The ‘Treaty’ had been signed under a British threat of war, and so was the ‘Civil War’.
The Crown was only an issue in Irish national politics because the British Empire made it so.
The Civil War did have a single cause: British Government policy.
Between the ‘Treaty’ and the bombardment of the Four Courts there were “passionate and sincere debates”. These debates did not prevent war, neither did they cause it. They were irrelevant to the War. And the War, once it started, did divide the country in two.
There were many who stood aside from it, or tried to, but the course of events was determined by those who participated in it, as was the course of events subsequent to it.
“It cannot be understood by reference to the actions of a handful of individuals”!
It was a handful of individuals in Whitehall who gave the ultimatum to Collins. And it was Collins (who appears to have had no equal in the Provisional Government) who decided to pre-empt a British attempt at reconquest by making war on the Four Courts Republicans who had so recently been his allies in his futile act of war against Northern Ireland.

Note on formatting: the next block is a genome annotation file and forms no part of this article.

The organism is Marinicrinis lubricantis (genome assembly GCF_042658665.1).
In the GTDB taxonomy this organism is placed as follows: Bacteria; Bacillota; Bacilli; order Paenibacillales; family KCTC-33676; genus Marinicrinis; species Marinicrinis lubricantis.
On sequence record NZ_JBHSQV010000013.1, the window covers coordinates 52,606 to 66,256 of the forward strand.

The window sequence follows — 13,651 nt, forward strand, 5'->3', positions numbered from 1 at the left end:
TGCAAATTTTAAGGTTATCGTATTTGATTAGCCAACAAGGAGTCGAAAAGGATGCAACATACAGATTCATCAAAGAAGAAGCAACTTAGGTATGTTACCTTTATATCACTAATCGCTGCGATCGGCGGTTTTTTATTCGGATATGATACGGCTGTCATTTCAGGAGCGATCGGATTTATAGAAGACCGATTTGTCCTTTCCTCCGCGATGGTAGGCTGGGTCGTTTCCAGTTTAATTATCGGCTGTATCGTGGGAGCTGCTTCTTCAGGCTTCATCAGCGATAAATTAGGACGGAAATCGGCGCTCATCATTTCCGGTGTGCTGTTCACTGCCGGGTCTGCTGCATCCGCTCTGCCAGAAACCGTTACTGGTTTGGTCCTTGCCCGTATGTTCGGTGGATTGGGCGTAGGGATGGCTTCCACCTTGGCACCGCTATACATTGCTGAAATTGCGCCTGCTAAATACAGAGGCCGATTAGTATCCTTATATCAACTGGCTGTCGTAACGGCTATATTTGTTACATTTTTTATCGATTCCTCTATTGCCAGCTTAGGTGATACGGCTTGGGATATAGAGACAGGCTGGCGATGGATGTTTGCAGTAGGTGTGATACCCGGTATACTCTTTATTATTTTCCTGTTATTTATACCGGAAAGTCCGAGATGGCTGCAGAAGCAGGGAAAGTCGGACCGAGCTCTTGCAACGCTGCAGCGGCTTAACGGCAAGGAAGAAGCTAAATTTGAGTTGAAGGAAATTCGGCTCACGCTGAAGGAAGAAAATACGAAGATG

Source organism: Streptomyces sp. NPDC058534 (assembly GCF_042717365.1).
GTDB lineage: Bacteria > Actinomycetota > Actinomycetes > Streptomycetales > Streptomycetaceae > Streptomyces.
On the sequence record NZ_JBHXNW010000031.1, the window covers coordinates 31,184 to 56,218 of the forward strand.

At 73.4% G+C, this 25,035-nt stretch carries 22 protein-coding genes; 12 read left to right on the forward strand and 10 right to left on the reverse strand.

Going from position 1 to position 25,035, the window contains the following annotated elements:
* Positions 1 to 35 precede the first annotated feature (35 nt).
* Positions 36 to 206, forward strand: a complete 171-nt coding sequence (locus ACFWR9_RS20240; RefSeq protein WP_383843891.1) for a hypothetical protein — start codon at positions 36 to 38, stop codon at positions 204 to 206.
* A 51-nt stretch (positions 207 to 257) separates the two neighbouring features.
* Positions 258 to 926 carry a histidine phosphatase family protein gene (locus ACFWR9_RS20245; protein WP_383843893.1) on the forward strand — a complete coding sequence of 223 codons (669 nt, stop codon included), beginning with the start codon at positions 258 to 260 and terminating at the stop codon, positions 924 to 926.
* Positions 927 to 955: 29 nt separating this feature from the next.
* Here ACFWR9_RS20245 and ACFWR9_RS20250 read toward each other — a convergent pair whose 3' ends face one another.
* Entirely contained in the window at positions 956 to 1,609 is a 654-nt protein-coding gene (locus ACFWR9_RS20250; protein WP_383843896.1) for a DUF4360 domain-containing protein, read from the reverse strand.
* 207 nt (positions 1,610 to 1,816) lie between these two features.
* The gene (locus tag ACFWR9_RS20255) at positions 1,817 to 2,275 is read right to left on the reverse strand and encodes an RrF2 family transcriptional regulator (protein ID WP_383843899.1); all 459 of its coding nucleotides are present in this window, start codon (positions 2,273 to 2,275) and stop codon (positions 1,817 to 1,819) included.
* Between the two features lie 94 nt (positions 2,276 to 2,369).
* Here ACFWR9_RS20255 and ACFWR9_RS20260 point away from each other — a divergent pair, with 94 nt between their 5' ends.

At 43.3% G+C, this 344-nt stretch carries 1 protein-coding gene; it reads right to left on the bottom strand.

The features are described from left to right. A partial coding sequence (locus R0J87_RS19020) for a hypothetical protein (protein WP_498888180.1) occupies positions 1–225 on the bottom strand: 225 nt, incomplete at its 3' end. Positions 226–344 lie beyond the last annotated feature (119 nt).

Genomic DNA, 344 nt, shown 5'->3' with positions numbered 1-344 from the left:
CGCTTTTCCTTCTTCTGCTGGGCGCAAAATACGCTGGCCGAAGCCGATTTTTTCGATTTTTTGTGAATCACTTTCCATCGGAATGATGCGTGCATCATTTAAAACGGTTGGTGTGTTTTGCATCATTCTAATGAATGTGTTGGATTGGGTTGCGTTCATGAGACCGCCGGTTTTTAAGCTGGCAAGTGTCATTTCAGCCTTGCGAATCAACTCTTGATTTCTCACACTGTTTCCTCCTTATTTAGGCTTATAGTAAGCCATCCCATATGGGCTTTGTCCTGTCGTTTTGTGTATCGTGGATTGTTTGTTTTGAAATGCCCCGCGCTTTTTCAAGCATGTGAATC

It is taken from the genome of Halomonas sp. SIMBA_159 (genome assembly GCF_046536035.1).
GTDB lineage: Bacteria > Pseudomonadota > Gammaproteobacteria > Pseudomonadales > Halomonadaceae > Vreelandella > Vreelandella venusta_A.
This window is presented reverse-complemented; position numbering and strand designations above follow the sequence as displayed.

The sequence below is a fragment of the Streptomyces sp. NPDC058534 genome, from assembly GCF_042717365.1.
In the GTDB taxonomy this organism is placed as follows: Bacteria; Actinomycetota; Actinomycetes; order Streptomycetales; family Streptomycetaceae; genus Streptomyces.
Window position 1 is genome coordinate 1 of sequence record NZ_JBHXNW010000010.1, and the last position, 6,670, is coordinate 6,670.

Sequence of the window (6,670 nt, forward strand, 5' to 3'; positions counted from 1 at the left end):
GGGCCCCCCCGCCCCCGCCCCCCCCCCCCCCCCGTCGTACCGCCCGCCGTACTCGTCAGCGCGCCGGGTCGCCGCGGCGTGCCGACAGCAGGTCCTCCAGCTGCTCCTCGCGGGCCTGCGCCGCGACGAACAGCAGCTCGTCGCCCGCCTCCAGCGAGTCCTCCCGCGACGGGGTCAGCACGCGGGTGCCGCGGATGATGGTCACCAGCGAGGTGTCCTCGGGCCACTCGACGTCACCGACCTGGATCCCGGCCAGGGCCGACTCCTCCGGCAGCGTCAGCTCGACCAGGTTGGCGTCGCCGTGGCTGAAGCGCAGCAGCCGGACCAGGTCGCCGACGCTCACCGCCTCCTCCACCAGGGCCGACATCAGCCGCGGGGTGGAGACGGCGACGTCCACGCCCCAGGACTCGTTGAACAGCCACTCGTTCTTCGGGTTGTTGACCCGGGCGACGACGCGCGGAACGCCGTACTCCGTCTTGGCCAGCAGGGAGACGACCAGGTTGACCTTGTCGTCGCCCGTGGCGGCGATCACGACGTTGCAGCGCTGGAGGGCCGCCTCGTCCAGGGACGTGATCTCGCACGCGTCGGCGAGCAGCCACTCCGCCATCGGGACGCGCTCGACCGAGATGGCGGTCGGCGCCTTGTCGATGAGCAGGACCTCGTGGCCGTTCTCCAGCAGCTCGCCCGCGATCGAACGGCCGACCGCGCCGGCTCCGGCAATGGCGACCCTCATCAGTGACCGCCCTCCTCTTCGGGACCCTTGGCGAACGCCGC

Democracy has not made the activity of “elites” redundant. Liberal democracy—the only kind that is now considered democratic—is largely an affair of elites. Democracy as egalitarian activity of the general populace only ever existed in pioneer populations in America who were filling out territories cleared of natives by the genocide. Many traces of it still survive there. But, on the whole, actual democracy is not government of the people, for the people, by the people, but government of the people by elite institutions designed to achieve their consent.
This was made very clear when Donald Trump broke the unspoken elite consensus and brought the “deplorables” out to vote.
The populace, of course, has a part to play in the democratic system of government. That part is to give its consent to decisions effectively made by minorities. It is enabled to do this by expressing its preference, by voting at elections, for one rather than another of a small number of parties which offer to govern the state on its behalf.